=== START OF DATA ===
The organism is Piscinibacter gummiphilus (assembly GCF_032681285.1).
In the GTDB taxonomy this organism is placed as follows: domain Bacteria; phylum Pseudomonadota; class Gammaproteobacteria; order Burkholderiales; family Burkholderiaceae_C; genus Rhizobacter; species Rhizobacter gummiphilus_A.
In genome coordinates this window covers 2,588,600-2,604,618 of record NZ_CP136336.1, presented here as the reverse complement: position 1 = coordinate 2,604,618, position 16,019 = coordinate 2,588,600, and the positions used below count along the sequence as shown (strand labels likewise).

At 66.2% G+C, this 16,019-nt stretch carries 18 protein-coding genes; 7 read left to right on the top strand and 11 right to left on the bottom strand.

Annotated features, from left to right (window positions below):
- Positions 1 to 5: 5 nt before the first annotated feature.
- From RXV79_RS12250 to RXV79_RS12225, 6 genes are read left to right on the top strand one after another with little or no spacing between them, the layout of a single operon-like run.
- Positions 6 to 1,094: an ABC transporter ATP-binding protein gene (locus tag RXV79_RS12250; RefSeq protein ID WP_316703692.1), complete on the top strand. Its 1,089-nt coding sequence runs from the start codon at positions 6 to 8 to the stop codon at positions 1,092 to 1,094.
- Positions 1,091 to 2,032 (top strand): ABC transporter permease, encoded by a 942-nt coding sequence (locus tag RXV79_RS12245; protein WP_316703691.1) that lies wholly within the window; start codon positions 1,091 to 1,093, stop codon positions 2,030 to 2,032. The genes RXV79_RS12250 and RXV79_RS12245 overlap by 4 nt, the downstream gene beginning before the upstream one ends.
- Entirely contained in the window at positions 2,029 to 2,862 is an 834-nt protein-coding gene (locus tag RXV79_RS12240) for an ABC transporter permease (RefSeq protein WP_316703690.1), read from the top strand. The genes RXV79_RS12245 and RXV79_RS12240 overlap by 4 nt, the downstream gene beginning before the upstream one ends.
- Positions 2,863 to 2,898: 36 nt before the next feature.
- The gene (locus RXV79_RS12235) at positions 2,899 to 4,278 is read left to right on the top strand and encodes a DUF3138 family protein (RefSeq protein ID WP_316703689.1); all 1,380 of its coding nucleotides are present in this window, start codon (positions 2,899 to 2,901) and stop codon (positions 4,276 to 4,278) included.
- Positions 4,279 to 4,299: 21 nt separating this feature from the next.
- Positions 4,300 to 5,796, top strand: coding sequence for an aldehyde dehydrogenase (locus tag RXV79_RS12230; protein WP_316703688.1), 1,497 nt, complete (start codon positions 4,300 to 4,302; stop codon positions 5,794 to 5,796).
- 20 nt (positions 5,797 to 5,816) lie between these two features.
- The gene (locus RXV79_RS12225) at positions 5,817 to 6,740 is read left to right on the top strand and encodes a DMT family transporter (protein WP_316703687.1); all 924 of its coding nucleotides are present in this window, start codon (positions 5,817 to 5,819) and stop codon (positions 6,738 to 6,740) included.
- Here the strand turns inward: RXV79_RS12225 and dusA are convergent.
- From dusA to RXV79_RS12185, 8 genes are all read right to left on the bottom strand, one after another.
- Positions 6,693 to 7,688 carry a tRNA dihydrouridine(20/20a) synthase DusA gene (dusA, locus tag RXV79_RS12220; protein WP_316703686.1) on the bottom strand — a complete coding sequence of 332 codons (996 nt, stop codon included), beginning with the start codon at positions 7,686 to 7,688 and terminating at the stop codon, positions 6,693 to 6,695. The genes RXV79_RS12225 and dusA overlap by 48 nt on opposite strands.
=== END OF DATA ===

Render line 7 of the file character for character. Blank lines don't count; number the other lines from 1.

- From RXV79_RS12250 to RXV79_RS12225, 6 genes are read left to right on the top strand one after another with little or no spacing between them, the layout of a single operon-like run.